Yes, the sophomore is one of the team's best players and most reliable scorers. Yes, he canned a 3-pointer, a jumper and made a layup in the second overtime to keep the Terps' hopes alive before fizzling out late. Yes, he scored a team-high 20 points, stole two passes and grabbed six rebounds. And yes, without Allen's slashing to the rim and breaking down the Clemson defense Maryland probably wouldn't have even been in position to claim the game in overtime.

But Allen is a scorer first, a point guard second, and the Terps would undoubtedly fair better in general if he operated off the ball. There were several occasions against Clemson where he hoisted up quick 3-pointers (he shot 2-of-8 from deep) instead of running the offense. Right out of the gate, for example, Allen had a turnover and jacked an ill-advised 3, which caused head coach Mark Turgeon to yank him at the first media timeout.

Backup Roddy Peters may not be a true floor general either, but for periods March 2 he actually handled the point -- in terms of running the show and working the ball around -- better than Allen. In 45 minutes, Allen had just two assists and three turnovers, a that ratio just won't fly when you're trying to spark a stagnant offense.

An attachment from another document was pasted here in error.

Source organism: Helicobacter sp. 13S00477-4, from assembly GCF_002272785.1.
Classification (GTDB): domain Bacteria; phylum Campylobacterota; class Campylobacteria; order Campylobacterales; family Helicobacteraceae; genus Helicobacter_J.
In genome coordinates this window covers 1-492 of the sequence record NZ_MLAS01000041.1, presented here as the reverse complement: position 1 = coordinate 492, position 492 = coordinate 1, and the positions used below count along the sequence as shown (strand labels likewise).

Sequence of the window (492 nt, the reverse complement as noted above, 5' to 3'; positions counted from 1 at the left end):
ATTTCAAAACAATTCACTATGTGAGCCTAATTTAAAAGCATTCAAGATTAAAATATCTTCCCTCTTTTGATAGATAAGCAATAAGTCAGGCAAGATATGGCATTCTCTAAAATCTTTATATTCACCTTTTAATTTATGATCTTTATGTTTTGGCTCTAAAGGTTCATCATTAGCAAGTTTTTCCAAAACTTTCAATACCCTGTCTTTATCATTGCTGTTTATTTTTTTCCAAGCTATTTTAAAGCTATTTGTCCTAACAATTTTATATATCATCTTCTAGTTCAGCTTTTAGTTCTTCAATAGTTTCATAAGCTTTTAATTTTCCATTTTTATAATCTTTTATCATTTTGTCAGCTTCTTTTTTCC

At Least They Fight

Dez Wells and Charles Mitchell that is. The junior wing and the sophomore center certainly aren't perfect, but the two do bring energy to the floor. While much of the team looked lackadaisical on both ends of the floor, Wells and Mitchell showed some emotion, the former taking it on himself down the stretch and going hard to the hoop, and the latter hitting the boards with reckless abandon.